The Greater Rochester Chamber of Commerce is ready to harness the power of its data.
To that end, the organization has hired Rochester-based Cause+Effect Strategy, a business intelligence firm, to lead an effort to create efficiencies and maximize revenue generation. CE Strategy will work with the chamber to integrate data and analytics into every department.
“Greater Rochester Chamber of Commerce is proud to serve our members and the nine-county community in a wide variety of ways,” says Bob Duffy, chamber president and CEO. “In order to remain at the forefront of business in this innovative region, and as part of our continued effort to expand and enhance our offerings, we are maximizing our use of data and technology.”
Adds John Loury, co-founder and president of CE Strategy: “To us that means assisting the chamber in more effectively leveraging data; from a people, process and technology perspective to help them achieve their goals for growth and retention.”
Since its inception in 1887, the chamber has undergone a number of business shifts, mergers and transitions. Roughly 16 years ago, the Greater Rochester Metro Chamber of Commerce and the Industrial Management Council merged to form the Rochester Business Alliance. RBA rebranded in 2016 to its current name.
The chamber supports businesses in the Rochester and Finger Lakes region, acting as a source for information, advocacy, human-resources services and networking. Its goal is to help employers grow, in turn growing the regional economy.
The data project will begin with a review of the chamber’s business process and associated data sources across departments including talent strategy and workforce development, finance, membership, marketing, operations, advocacy and human resources.
“We begin with collaboratively defining what the key business drivers are for the organization and what an ideal state for using data to help achieve those would be,” Loury says. “Then we do a deep dive on the current state, the role data plays within each business driver, how it may change, and ultimately how success will be measured.”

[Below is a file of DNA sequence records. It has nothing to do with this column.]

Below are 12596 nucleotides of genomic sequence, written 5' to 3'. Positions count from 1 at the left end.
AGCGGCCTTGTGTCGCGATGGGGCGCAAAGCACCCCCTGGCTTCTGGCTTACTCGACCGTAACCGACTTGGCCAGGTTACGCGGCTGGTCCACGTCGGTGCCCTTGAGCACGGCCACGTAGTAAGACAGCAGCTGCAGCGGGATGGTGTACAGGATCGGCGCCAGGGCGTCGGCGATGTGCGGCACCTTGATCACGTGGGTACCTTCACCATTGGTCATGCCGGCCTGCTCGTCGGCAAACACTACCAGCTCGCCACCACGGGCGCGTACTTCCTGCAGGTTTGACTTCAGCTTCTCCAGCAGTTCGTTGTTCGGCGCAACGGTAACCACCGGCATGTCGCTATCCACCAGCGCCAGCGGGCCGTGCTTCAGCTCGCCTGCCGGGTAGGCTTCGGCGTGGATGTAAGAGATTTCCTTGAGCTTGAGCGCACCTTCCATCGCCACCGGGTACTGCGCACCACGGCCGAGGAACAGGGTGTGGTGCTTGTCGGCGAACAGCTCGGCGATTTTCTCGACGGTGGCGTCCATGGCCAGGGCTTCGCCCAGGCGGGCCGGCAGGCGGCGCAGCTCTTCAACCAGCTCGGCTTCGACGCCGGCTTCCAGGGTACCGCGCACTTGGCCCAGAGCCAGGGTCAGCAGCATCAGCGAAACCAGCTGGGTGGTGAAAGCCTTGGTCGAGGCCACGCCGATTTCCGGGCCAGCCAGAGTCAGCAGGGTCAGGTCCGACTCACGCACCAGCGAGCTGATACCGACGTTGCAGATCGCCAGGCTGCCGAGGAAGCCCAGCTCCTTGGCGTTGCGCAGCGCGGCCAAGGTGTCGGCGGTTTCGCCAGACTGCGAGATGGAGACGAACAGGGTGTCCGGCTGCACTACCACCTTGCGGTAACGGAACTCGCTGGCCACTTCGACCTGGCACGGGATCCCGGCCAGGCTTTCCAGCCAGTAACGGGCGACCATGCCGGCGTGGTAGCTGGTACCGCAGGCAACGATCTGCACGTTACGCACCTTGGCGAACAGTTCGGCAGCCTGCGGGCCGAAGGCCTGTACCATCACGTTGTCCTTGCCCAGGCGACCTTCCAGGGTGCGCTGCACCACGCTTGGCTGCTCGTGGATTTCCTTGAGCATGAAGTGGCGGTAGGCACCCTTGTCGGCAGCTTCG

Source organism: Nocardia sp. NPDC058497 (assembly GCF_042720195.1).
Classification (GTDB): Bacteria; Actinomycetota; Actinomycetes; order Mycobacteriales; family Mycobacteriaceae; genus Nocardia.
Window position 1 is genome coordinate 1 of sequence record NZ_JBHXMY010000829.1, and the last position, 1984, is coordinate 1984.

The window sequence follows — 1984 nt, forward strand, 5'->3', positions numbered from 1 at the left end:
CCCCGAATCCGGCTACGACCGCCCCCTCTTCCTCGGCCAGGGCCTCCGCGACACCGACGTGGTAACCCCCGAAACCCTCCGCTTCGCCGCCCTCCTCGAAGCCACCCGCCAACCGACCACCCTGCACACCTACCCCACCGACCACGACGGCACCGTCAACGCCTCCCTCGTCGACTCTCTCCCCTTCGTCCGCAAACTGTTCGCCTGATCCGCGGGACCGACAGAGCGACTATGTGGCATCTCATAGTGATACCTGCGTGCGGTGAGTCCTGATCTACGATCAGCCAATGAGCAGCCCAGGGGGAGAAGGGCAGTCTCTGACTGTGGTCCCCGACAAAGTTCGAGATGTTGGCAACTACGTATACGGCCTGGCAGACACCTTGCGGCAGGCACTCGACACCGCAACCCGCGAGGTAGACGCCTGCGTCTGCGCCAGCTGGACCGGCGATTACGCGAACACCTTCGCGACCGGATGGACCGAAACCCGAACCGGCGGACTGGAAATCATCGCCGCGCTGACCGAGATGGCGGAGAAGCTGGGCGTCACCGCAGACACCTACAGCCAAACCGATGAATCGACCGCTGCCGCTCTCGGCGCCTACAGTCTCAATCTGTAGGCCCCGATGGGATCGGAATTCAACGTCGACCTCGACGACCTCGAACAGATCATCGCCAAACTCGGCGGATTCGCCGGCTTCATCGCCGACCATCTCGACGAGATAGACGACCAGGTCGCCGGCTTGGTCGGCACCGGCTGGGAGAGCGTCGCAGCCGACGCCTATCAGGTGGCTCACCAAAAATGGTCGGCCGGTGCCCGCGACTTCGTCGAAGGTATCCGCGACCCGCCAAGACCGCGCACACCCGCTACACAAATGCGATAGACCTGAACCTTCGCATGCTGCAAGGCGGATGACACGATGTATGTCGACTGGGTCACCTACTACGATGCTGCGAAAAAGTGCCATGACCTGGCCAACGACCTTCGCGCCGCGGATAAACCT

The chamber will decide the pace of transformation, Loury says. For now, the project is based on a phased approach. CE Strategy will work with Duffy’s team to establish the “ideal state” for data use along with a business process and data source review.
The process includes identification of fragmented data and determining where technology can bridge the gaps with solutions and partnerships that address cloud storage, database development, business intelligence tools, website development, and customer relationship management among other needs.
“We needed a cutting-edge data analytics firm to help us identify where we could improve and better leverage data insights to support both our revenue-generation efforts and our staff,” says Shannon Ealy, senior manager of marketing and engagement at the chamber, who is spearheading the project. “Because of its strength and expertise in data analysis and business strategy, we are confident that CE Strategy can help position us for ongoing success.”
Loury’s firm will also address the change initiatives needed to make these transitions both effective and an integrated part of the chamber’s daily operations, with the goal of improving them. He believes this effort will identify internal and external areas of opportunity to deliver on key performance indicators and measure progress toward them.
“By consolidating and tying data sources together from both advanced systems to disparate data sources, the chamber can more clearly see the impact one part of the organization has on another, thereby opening the door to opportunities for optimization across the organization,” Loury says. “The data insight gained will allow quicker decision making and response to trends, enabling more innovation in both product/service offerings within the chamber.”
Switching operations to a data-driven infrastructure isn’t an easy task. While young businesses have had the advantage of beginning with a data mindset, older organizations can find it a daunting task. Reports suggest that without mining data organizations can be slow to respond and innovate. Identifying outcomes is the key to success, experts say.
“Digital transformation is a cultural change as well as tactical change in how processes are carried out within an organization,” Loury says. “As a result, two of the largest stumbling blocks for organizations are prioritization and accountability. Organizations get excited about the potential data science and data insights can bring them, but digital transformation is a journey that starts with a good foundation.”
Without that, Loury says, issues related to scalability, return on investment, and project abandonment are common.
“Accountability is also a major challenge,” he says. “Leadership is responsible for tying employees’ hearts and minds into the larger vision for digital transformation as they work through their resistance to change the ways they work to become more efficient and profitable.”
In this case, the Chamber is ready to take the first step.
Smriti Jacob is Rochester Beacon managing editor.